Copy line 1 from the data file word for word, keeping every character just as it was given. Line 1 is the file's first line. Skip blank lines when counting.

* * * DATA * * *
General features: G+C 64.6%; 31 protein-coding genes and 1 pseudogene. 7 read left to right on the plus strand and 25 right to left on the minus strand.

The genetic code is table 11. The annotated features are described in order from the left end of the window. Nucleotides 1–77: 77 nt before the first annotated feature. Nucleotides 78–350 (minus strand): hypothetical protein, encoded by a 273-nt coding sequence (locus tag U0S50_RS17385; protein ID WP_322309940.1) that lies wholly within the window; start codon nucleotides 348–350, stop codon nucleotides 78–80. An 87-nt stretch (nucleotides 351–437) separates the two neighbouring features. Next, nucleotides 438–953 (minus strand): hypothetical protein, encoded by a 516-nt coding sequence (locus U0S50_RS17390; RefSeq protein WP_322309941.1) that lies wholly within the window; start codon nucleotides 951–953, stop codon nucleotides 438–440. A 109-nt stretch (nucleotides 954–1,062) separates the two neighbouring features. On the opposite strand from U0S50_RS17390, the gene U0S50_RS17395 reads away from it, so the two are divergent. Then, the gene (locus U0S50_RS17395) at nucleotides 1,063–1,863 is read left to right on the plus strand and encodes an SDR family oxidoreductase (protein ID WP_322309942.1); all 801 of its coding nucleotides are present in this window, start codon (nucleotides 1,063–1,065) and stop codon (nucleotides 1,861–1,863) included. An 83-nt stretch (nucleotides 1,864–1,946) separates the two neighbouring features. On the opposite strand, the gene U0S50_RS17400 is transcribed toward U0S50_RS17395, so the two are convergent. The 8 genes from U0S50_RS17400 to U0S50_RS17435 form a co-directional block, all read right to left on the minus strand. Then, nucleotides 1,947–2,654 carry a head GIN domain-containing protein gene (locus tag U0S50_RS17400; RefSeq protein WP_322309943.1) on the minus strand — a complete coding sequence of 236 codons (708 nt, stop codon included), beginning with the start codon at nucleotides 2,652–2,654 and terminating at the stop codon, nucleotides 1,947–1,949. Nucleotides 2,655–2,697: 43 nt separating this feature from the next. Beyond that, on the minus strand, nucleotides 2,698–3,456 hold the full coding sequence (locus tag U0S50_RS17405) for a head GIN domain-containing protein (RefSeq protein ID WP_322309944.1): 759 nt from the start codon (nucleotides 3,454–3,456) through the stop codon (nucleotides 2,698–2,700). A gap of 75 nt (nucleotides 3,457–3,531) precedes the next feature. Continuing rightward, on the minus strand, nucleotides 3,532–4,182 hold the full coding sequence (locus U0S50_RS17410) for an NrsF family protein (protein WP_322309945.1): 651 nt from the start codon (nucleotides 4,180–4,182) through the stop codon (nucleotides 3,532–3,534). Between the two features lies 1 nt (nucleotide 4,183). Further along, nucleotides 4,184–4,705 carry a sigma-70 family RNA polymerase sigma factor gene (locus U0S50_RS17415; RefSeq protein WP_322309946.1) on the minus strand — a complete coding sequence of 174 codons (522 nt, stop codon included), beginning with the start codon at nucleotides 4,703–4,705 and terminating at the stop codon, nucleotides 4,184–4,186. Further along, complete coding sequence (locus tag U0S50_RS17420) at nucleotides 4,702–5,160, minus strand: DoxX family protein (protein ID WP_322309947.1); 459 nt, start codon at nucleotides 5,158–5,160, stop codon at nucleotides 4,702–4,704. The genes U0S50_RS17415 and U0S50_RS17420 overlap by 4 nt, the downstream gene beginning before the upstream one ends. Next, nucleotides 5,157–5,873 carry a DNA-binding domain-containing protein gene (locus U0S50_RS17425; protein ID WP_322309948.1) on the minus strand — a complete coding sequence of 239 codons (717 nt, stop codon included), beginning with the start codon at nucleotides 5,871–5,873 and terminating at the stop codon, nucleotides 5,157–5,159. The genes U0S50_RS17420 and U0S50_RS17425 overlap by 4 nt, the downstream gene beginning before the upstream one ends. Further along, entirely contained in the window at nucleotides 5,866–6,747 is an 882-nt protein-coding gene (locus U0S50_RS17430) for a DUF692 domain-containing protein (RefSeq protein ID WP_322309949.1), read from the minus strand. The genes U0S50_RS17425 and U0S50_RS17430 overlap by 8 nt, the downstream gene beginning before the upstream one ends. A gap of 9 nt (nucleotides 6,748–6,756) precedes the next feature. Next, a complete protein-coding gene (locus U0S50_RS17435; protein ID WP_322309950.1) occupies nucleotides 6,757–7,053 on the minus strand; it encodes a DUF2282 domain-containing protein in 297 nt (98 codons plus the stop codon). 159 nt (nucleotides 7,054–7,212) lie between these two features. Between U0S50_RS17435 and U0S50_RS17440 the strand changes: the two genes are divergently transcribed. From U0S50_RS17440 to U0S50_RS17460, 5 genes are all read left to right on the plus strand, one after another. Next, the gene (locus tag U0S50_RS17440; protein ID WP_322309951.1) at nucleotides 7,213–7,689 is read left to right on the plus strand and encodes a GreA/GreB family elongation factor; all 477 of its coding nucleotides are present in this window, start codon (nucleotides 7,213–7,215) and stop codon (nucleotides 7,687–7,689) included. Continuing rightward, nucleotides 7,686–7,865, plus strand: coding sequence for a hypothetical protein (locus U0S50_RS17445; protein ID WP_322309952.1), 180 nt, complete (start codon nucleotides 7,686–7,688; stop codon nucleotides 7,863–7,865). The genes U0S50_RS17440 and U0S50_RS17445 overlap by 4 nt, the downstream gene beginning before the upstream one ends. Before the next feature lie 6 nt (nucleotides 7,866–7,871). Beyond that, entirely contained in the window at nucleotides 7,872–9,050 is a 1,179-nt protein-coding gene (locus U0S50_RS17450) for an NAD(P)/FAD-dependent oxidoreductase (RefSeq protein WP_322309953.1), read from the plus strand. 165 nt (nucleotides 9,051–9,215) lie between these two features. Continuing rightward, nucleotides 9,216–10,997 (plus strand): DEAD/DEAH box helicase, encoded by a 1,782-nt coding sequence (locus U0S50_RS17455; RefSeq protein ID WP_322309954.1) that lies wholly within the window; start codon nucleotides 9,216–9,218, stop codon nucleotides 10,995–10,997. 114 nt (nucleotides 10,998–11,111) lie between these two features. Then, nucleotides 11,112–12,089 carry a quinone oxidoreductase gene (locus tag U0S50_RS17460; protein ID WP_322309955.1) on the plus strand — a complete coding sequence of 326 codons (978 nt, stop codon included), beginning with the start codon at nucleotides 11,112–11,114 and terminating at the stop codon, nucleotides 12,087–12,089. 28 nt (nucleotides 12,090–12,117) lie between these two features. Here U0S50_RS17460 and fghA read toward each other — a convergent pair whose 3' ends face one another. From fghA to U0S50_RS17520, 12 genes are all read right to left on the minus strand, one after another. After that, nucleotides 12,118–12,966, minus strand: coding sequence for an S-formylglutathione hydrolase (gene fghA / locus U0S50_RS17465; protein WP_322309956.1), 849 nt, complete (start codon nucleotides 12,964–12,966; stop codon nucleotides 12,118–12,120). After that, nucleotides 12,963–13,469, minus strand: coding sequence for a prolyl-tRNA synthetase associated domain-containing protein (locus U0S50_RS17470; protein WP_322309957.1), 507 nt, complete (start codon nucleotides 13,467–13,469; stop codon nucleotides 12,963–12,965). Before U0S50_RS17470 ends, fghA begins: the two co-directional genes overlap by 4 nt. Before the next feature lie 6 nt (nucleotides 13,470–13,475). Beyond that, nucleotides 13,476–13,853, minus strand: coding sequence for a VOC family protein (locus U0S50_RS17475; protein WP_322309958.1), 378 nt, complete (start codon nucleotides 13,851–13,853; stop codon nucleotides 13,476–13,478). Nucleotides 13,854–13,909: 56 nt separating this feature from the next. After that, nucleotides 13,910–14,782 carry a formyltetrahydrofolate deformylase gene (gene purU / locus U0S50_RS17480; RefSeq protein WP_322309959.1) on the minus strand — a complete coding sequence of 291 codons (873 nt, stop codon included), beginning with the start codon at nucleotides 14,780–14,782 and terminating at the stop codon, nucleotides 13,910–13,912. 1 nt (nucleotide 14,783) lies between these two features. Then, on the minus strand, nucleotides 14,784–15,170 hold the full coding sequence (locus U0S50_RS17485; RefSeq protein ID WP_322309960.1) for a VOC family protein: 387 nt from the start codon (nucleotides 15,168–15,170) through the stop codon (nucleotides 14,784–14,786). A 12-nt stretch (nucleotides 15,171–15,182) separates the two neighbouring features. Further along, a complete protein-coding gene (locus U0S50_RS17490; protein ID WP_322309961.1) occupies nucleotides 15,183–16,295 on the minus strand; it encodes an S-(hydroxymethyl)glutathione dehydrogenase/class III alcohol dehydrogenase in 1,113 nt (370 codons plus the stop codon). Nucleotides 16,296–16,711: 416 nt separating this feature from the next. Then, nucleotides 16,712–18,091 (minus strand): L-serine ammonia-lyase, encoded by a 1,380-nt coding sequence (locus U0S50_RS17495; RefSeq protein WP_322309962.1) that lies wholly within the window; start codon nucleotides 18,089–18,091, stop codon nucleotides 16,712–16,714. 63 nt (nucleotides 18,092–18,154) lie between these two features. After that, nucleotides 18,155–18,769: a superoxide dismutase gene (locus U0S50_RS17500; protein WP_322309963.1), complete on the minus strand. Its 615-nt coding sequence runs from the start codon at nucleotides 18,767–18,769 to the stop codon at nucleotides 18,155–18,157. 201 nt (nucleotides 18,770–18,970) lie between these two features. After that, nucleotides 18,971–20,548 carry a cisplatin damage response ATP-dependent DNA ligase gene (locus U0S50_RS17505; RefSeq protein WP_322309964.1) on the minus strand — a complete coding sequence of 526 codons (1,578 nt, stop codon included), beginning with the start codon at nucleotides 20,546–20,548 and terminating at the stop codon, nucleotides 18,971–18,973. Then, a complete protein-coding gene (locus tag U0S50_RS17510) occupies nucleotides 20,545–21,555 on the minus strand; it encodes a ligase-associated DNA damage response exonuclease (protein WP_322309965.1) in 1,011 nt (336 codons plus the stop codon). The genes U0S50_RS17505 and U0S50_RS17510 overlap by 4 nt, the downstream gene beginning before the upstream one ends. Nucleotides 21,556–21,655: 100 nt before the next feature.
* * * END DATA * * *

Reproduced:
General features: G+C 64.6%; 31 protein-coding genes and 1 pseudogene. 7 read left to right on the plus strand and 25 right to left on the minus strand.